“Save Jimmy Johnson’s ass for me.” Notre Dame coach Lou Holtz at halftime of “Catholics vs. Convicts” 1988 “brawl” game against Miami
On October 15, 1988, when the number 1 ranked Miami Hurricanes visited Notre Dame Stadium, many students wore “Catholics vs. Convicts” and “Hate Miami” t-shirts. Miami had won 36 straight regular season games but had a reputation for sleazy recruitment practices and tolerating questionable off-the-field behavior from its players. Prior to the opening kickoff a brawl broke out between the players in the entrance tunnel. Living up to their nickname “Fighting Irish,” Notre Dame won the contest 31-30 after Miami coach Jimmy Johnson elected to try a two-point conversion with 45 seconds left in the game rather than settle for a tie.
Under the headline “Catholics vs. Convicts?” NWI Times reporter Steve Hanlon reported on a press conference where Guerin Catholic coach Pete Smith badmouthed opponent Griffith in the upcoming 3A state championship game. Last month Griffith’s season appeared over after a 45-second brawl that ensued after a Hammond player shoved Anthony Murphy, who was going up for a dunk, into a wall. When twin brother Tremell Murphy went to his aid, someone allegedly punched him in the back of the head. Judge Pera overturned the IHSAA ruling, citing other cases where the penalty was much less severe. The main difference: footage of those didn’t go viral on social media.
Coach Smith claimed Golden Eagles fans had taken up the chant “Catholics vs. Convicts” and that, while he doesn’t agree with such a characterization, he believes Griffith does not belong in the tournament. Speaking out of both sides of his mouth, Smith claimed that it was unfair for Griffith to have had three weeks off to get “rejuvenated” but then surmised that the team had still continued to practice. He said, “We hope to get into their bench,” a veiled invitation for referees to call fouls on Griffith’s star players the twins Anthony and Tremell Murphy (below). Downstate refs frequently show bias toward Region teams, so it would not be far-fetched since officials are somewhat beholden to the IHSAA.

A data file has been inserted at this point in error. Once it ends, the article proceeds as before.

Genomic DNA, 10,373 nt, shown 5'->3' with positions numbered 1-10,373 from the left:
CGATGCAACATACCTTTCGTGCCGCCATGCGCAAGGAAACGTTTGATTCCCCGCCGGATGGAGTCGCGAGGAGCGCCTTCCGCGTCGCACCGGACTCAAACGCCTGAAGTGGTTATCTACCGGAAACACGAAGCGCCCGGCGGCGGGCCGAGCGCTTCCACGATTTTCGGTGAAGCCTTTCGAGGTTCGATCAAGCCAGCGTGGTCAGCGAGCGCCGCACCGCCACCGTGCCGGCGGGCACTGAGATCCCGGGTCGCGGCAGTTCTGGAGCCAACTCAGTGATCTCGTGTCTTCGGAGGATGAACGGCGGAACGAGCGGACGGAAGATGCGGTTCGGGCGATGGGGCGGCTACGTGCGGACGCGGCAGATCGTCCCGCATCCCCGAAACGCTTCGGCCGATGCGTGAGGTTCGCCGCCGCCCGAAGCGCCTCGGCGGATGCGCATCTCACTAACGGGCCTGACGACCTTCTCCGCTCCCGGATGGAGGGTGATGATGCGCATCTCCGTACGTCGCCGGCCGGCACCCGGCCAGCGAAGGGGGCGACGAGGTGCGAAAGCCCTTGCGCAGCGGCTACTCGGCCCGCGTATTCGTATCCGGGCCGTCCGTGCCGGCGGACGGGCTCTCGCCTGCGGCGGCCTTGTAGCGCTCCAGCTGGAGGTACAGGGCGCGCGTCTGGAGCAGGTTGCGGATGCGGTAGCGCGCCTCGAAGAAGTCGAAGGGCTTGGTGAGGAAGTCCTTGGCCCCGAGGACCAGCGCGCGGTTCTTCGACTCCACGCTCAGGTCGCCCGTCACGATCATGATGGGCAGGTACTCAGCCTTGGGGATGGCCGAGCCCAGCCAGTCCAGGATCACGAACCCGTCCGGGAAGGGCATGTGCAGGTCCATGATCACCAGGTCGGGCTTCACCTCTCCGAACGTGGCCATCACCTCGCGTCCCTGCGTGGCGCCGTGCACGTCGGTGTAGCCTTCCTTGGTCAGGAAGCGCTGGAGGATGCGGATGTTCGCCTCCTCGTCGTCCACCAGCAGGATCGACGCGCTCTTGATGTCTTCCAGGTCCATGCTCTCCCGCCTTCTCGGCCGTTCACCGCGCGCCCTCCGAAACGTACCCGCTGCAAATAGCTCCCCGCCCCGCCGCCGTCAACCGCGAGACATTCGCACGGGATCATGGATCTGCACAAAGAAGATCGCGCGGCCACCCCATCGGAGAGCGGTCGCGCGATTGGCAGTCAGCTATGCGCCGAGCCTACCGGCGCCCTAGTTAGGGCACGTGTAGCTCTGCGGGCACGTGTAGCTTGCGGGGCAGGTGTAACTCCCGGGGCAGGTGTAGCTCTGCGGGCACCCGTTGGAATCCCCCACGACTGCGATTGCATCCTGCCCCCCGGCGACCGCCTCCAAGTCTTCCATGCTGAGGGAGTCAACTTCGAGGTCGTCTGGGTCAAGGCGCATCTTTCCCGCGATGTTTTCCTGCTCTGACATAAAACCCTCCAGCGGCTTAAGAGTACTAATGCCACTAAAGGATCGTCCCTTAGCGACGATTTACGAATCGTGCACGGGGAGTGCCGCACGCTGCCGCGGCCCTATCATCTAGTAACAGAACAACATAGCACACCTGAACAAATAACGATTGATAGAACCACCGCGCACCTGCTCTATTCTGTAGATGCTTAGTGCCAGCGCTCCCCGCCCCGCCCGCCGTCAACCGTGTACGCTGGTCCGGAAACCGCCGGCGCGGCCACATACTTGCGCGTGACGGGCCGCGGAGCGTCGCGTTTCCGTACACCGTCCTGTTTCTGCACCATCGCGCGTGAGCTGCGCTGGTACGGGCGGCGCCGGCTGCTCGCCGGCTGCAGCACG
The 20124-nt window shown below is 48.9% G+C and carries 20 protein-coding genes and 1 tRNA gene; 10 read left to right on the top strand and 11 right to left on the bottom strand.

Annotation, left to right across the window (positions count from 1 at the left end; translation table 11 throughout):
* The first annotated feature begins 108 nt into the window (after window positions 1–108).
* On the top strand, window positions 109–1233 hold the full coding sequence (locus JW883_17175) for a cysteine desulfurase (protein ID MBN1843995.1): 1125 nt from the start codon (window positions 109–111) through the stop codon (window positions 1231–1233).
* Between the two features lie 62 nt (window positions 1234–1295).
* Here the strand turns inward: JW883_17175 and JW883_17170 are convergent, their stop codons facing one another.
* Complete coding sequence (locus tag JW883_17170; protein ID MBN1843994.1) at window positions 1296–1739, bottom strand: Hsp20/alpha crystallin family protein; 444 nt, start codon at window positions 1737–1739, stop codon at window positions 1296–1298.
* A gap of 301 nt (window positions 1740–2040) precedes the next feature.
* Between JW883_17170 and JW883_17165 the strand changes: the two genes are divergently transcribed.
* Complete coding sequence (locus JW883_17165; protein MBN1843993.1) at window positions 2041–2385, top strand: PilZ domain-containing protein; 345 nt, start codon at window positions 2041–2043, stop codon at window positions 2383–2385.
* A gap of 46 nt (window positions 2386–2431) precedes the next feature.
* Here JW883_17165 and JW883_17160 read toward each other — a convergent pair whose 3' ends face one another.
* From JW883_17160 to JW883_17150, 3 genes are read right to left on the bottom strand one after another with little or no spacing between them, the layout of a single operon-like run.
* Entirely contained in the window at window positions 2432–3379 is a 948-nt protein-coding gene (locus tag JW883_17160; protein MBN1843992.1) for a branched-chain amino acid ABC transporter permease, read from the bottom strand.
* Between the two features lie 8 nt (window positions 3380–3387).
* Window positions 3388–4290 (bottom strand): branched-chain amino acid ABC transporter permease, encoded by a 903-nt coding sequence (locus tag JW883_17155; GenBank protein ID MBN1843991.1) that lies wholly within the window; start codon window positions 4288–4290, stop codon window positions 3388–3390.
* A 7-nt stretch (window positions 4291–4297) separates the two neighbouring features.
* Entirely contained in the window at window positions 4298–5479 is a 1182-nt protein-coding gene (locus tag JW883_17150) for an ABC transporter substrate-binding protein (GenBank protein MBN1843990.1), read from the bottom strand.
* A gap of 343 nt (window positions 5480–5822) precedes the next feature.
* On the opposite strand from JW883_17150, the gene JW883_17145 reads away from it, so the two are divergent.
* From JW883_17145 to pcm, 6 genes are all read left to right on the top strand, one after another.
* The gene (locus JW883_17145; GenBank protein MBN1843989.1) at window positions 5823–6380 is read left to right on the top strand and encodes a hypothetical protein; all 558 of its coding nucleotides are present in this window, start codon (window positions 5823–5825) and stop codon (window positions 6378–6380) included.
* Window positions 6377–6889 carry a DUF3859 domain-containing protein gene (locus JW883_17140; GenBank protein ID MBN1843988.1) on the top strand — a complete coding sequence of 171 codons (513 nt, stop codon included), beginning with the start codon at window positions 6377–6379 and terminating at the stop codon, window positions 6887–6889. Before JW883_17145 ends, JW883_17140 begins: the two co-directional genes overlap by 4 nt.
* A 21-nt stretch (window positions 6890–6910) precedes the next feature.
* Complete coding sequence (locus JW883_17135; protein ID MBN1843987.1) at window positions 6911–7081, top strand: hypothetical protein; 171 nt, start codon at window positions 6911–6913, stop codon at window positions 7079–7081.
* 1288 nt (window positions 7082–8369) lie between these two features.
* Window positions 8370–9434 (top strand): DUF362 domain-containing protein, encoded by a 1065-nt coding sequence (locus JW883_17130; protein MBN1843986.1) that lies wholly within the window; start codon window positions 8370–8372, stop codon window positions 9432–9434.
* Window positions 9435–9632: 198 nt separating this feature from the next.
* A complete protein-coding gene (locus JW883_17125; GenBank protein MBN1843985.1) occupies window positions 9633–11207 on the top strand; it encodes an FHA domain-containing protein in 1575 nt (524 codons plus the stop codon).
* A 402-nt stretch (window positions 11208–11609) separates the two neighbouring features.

Guerin Catholic’s best player, Matt Holba, is from Chesterton. One wonders if Coach Smith recruited him illegally. Gary Hayes, the Griffith coach, told Al Hamnik that the Murphy twins, who have lived in Griffith throughout their years in school, have resisted agents trying to lure them to a private school. Hamnik wrote: “The Murphys, at 6-foot-5 with guard skills, can turn a game around quick as a hiccup.” In a column entitled “Guerin must lose its elitist attitude,” the veteran Times reporter lit into Coach Pete Smith for his whining and poor sportsmanship and praised Griffith coach Gary Hayes for not getting “into a hissy fit with Smith.” Hamnik added:
How many Guerin fans actually made the ‘Catholics vs. Convicts comments to his face? Was here a sign-waving, torch-carrying crowd chanting “Catholics vs. Convicts’ through the streets of Noblesville? Was it that unanimous?
Or did Pete Smith hear it secondhand, from a few, then pass it on as water-cooler gossip?
Smith owes the Griffith School Corporation an apology.
Under intense scrutiny the Griffith players, coaches, administrators, and attorneys who took the case to court have been great. As the headline of Indianapolis Star reporter Gregg Doyle’s column put it, “Griffith kids acting like adults; can IHSAA?” Doyle wrote:
The kids at Griffith have done everything they can do to make amends. They were barred from ‘The Region’s’ annual sportsmanship dinner, a petty move by the adults up there, so the kids at Griffith had their own sportsmanship dinner. They invited the kids from Hammond. Both teams sat together, ate together, grew together.
They practiced on their own at the YMCA, just in case. Folks around town were down on them, the whole country was mocking them online, but the kids from Griffith kept it together. They met every day at the public library because they’d been suspended from school for a week and wanted to keep their grades up – doing homework, studying for tests – just in case they were allowed back onto the court.
East Chicago State Representative Earl Harris (above), stricken with cancer, passed away at age 73. House Democratic leader Scott Pelath (my state rep) called him a true gentleman, “one of the finest and most visionary lawmakers I ever knew” and “a tireless advocate for the future of Northwest Indiana.” Denzel Smith wrote: “[He was] my Dad's best friend and an awesome man. I am honored to have known him and I'm grateful that he served his community well as State Rep. Mr. Earl always was encouraging and always willing to lend a hand. He wanted me to follow in his footsteps. God bless you and rest in peace.”
The Black Student Union and Office of Diversity, Equity and Multicultural Affairs sponsored a screening of “The Trials of Muhammad Ali,” which brought back a flood of memories, including watching the first Sonny Liston fight in 1964 on cable TV in Williamsport at the home of a fraternity brother. Ali was certainly a trailblazer who suffered mightily for his outspokenness and becoming a Black Muslim. Many reporters, in fact, continued to call him Cassius Clay long after he took the name Muhammad Ali.